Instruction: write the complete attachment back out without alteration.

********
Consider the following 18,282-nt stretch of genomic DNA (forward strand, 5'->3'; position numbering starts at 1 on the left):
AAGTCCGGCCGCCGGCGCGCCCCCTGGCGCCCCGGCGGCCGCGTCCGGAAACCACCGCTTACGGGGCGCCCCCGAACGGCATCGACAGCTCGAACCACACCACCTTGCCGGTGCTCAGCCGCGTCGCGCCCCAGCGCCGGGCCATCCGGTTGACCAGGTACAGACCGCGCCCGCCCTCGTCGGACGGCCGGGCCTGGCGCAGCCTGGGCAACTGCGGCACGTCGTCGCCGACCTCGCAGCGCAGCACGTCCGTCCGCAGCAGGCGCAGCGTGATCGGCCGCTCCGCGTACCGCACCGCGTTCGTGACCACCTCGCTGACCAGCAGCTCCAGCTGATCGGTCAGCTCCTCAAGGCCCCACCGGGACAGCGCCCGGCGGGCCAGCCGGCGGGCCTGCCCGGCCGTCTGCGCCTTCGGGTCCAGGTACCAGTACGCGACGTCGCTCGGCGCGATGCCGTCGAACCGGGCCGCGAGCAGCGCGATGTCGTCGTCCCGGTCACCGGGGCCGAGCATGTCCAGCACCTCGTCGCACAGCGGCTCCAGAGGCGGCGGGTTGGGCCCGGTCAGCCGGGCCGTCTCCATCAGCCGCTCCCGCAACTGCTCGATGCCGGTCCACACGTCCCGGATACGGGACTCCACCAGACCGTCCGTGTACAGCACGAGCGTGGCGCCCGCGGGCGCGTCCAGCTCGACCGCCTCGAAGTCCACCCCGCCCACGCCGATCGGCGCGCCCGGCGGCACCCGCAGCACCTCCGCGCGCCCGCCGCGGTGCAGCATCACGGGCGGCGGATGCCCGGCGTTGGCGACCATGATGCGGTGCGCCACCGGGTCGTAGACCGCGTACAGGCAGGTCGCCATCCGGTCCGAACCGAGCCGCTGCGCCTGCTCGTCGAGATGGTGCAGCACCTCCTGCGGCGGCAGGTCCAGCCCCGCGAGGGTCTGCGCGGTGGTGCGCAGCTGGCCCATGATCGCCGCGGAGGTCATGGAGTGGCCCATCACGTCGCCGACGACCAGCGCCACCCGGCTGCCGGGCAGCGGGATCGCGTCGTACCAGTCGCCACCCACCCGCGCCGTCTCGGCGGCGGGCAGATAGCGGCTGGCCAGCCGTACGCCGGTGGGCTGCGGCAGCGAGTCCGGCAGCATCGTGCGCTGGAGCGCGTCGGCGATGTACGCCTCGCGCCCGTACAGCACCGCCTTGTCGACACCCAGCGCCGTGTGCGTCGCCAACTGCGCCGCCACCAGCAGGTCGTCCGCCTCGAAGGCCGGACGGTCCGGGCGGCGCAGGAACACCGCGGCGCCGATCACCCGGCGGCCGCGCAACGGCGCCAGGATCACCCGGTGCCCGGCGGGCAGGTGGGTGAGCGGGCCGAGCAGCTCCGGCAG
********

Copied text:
Consider the following 18,282-nt stretch of genomic DNA (forward strand, 5'->3'; position numbering starts at 1 on the left):
AAGTCCGGCCGCCGGCGCGCCCCCTGGCGCCCCGGCGGCCGCGTCCGGAAACCACCGCTTACGGGGCGCCCCCGAACGGCATCGACAGCTCGAACCACACCACCTTGCCGGTGCTCAGCCGCGTCGCGCCCCAGCGCCGGGCCATCCGGTTGACCAGGTACAGACCGCGCCCGCCCTCGTCGGACGGCCGGGCCTGGCGCAGCCTGGGCAACTGCGGCACGTCGTCGCCGACCTCGCAGCGCAGCACGTCCGTCCGCAGCAGGCGCAGCGTGATCGGCCGCTCCGCGTACCGCACCGCGTTCGTGACCACCTCGCTGACCAGCAGCTCCAGCTGATCGGTCAGCTCCTCAAGGCCCCACCGGGACAGCGCCCGGCGGGCCAGCCGGCGGGCCTGCCCGGCCGTCTGCGCCTTCGGGTCCAGGTACCAGTACGCGACGTCGCTCGGCGCGATGCCGTCGAACCGGGCCGCGAGCAGCGCGATGTCGTCGTCCCGGTCACCGGGGCCGAGCATGTCCAGCACCTCGTCGCACAGCGGCTCCAGAGGCGGCGGGTTGGGCCCGGTCAGCCGGGCCGTCTCCATCAGCCGCTCCCGCAACTGCTCGATGCCGGTCCACACGTCCCGGATACGGGACTCCACCAGACCGTCCGTGTACAGCACGAGCGTGGCGCCCGCGGGCGCGTCCAGCTCGACCGCCTCGAAGTCCACCCCGCCCACGCCGATCGGCGCGCCCGGCGGCACCCGCAGCACCTCCGCGCGCCCGCCGCGGTGCAGCATCACGGGCGGCGGATGCCCGGCGTTGGCGACCATGATGCGGTGCGCCACCGGGTCGTAGACCGCGTACAGGCAGGTCGCCATCCGGTCCGAACCGAGCCGCTGCGCCTGCTCGTCGAGATGGTGCAGCACCTCCTGCGGCGGCAGGTCCAGCCCCGCGAGGGTCTGCGCGGTGGTGCGCAGCTGGCCCATGATCGCCGCGGAGGTCATGGAGTGGCCCATCACGTCGCCGACGACCAGCGCCACCCGGCTGCCGGGCAGCGGGATCGCGTCGTACCAGTCGCCACCCACCCGCGCCGTCTCGGCGGCGGGCAGATAGCGGCTGGCCAGCCGTACGCCGGTGGGCTGCGGCAGCGAGTCCGGCAGCATCGTGCGCTGGAGCGCGTCGGCGATGTACGCCTCGCGCCCGTACAGCACCGCCTTGTCGACACCCAGCGCCGTGTGCGTCGCCAACTGCGCCGCCACCAGCAGGTCGTCCGCCTCGAAGGCCGGACGGTCCGGGCGGCGCAGGAACACCGCGGCGCCGATCACCCGGCGGCCGCGCAACGGCGCCAGGATCACCCGGTGCCCGGCGGGCAGGTGGGTGAGCGGGCCGAGCAGCTCCGGCAG